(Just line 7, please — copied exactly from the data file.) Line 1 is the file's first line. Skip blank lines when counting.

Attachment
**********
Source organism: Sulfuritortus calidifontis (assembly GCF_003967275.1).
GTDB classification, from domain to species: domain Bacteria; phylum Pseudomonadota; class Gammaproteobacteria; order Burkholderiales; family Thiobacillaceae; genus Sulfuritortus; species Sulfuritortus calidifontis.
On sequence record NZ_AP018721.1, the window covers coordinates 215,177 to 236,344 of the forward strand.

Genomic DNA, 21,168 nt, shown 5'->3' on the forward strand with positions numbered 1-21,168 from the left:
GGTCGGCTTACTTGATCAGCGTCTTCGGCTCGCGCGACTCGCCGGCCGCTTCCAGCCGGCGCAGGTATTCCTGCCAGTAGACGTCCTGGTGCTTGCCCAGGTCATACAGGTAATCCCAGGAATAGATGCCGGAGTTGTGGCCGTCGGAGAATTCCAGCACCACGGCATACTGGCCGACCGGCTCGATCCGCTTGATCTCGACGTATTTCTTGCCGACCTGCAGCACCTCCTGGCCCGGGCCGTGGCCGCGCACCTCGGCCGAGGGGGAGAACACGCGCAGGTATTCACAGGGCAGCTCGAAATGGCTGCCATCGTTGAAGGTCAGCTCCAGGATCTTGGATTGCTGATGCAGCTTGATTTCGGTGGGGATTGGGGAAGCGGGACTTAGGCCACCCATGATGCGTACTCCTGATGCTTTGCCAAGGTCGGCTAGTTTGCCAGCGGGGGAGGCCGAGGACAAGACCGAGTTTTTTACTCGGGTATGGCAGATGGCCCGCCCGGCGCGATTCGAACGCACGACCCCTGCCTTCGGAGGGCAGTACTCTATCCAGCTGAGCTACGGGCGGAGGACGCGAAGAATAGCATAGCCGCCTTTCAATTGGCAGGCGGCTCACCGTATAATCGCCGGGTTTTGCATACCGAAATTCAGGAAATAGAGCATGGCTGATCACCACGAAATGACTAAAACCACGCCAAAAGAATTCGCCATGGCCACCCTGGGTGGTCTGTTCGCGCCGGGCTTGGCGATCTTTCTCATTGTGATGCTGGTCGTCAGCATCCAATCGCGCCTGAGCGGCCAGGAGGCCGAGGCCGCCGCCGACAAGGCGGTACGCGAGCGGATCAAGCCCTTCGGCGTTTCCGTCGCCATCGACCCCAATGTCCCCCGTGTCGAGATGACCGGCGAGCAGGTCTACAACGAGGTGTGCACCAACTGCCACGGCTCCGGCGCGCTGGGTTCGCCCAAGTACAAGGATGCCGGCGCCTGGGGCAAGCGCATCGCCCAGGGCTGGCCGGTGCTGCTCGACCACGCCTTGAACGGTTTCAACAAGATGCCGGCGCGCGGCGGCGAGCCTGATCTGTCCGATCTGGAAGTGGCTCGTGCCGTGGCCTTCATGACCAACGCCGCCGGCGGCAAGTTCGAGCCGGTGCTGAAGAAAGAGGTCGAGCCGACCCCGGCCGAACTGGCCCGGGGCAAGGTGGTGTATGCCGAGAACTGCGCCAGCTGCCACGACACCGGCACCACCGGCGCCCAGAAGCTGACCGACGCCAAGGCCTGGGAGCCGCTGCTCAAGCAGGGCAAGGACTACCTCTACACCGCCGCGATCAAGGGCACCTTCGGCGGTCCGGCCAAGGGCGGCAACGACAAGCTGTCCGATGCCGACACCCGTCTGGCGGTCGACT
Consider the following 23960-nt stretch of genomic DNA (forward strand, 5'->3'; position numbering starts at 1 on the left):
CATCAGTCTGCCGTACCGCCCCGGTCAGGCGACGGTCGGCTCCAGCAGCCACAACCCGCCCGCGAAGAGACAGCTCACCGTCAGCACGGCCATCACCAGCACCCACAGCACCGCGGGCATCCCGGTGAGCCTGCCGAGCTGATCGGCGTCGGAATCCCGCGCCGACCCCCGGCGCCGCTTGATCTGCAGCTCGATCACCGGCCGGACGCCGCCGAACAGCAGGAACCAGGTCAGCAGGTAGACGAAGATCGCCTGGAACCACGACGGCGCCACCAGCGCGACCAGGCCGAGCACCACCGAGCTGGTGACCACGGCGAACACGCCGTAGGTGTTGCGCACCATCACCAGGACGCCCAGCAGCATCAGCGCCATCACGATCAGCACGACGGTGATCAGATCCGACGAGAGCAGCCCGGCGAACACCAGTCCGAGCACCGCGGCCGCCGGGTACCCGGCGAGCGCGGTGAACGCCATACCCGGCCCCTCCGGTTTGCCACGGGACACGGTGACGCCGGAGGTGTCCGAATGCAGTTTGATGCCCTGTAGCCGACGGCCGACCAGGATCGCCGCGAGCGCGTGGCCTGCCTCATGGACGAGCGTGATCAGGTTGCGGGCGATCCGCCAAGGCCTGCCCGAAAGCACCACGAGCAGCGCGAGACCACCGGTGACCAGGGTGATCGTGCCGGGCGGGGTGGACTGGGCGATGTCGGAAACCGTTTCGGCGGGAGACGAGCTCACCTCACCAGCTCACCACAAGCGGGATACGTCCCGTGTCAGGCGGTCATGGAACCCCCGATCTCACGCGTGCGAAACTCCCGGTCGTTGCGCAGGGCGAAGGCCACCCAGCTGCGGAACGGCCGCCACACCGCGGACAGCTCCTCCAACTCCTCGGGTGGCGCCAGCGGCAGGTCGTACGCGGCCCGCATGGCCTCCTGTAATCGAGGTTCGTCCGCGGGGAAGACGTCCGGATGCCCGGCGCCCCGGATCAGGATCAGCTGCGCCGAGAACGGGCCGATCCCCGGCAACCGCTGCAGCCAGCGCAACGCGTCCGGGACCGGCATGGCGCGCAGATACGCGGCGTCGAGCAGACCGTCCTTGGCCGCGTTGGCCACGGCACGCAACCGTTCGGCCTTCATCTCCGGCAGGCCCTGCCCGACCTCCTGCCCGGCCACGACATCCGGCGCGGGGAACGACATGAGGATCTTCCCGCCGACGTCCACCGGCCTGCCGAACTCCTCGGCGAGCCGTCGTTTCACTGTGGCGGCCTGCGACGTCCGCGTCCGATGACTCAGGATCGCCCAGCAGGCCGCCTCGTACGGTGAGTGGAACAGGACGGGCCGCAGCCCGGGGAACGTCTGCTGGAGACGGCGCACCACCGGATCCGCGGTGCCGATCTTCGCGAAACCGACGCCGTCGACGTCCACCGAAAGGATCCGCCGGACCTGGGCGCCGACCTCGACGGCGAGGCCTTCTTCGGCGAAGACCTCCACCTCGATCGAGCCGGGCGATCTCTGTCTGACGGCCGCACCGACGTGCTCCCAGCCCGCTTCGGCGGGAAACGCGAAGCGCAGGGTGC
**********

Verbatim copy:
CATCAGTCTGCCGTACCGCCCCGGTCAGGCGACGGTCGGCTCCAGCAGCCACAACCCGCCCGCGAAGAGACAGCTCACCGTCAGCACGGCCATCACCAGCACCCACAGCACCGCGGGCATCCCGGTGAGCCTGCCGAGCTGATCGGCGTCGGAATCCCGCGCCGACCCCCGGCGCCGCTTGATCTGCAGCTCGATCACCGGCCGGACGCCGCCGAACAGCAGGAACCAGGTCAGCAGGTAGACGAAGATCGCCTGGAACCACGACGGCGCCACCAGCGCGACCAGGCCGAGCACCACCGAGCTGGTGACCACGGCGAACACGCCGTAGGTGTTGCGCACCATCACCAGGACGCCCAGCAGCATCAGCGCCATCACGATCAGCACGACGGTGATCAGATCCGACGAGAGCAGCCCGGCGAACACCAGTCCGAGCACCGCGGCCGCCGGGTACCCGGCGAGCGCGGTGAACGCCATACCCGGCCCCTCCGGTTTGCCACGGGACACGGTGACGCCGGAGGTGTCCGAATGCAGTTTGATGCCCTGTAGCCGACGGCCGACCAGGATCGCCGCGAGCGCGTGGCCTGCCTCATGGACGAGCGTGATCAGGTTGCGGGCGATCCGCCAAGGCCTGCCCGAAAGCACCACGAGCAGCGCGAGACCACCGGTGACCAGGGTGATCGTGCCGGGCGGGGTGGACTGGGCGATGTCGGAAACCGTTTCGGCGGGAGACGAGCTCACCTCACCAGCTCACCACAAGCGGGATACGTCCCGTGTCAGGCGGTCATGGAACCCCCGATCTCACGCGTGCGAAACTCCCGGTCGTTGCGCAGGGCGAAGGCCACCCAGCTGCGGAACGGCCGCCACACCGCGGACAGCTCCTCCAACTCCTCGGGTGGCGCCAGCGGCAGGTCGTACGCGGCCCGCATGGCCTCCTGTAATCGAGGTTCGTCCGCGGGGAAGACGTCCGGATGCCCGGCGCCCCGGATCAGGATCAGCTGCGCCGAGAACGGGCCGATCCCCGGCAACCGCTGCAGCCAGCGCAACGCGTCCGGGACCGGCATGGCGCGCAGATACGCGGCGTCGAGCAGACCGTCCTTGGCCGCGTTGGCCACGGCACGCAACCGTTCGGCCTTCATCTCCGGCAGGCCCTGCCCGACCTCCTGCCCGGCCACGACATCCGGCGCGGGGAACGACATGAGGATCTTCCCGCCGACGTCCACCGGCCTGCCGAACTCCTCGGCGAGCCGTCGTTTCACTGTGGCGGCCTGCGACGTCCGCGTCCGATGACTCAGGATCGCCCAGCAGGCCGCCTCGTACGGTGAGTGGAACAGGACGGGCCGCAGCCCGGGGAACGTCTGCTGGAGACGGCGCACCACCGGATCCGCGGTGCCGATCTTCGCGAAACCGACGCCGTCGACGTCCACCGAAAGGATCCGCCGGACCTGGGCGCCGACCTCGACGGCGAGGCCTTCTTCGGCGAAGACCTCCACCTCGATCGAGCCGGGCGATCTCTGTCTGACGGCCGCACCGACGTGCTCCCAGCCCGCTTCGGCGGGAAACGCGAAGCGCAGGGTGC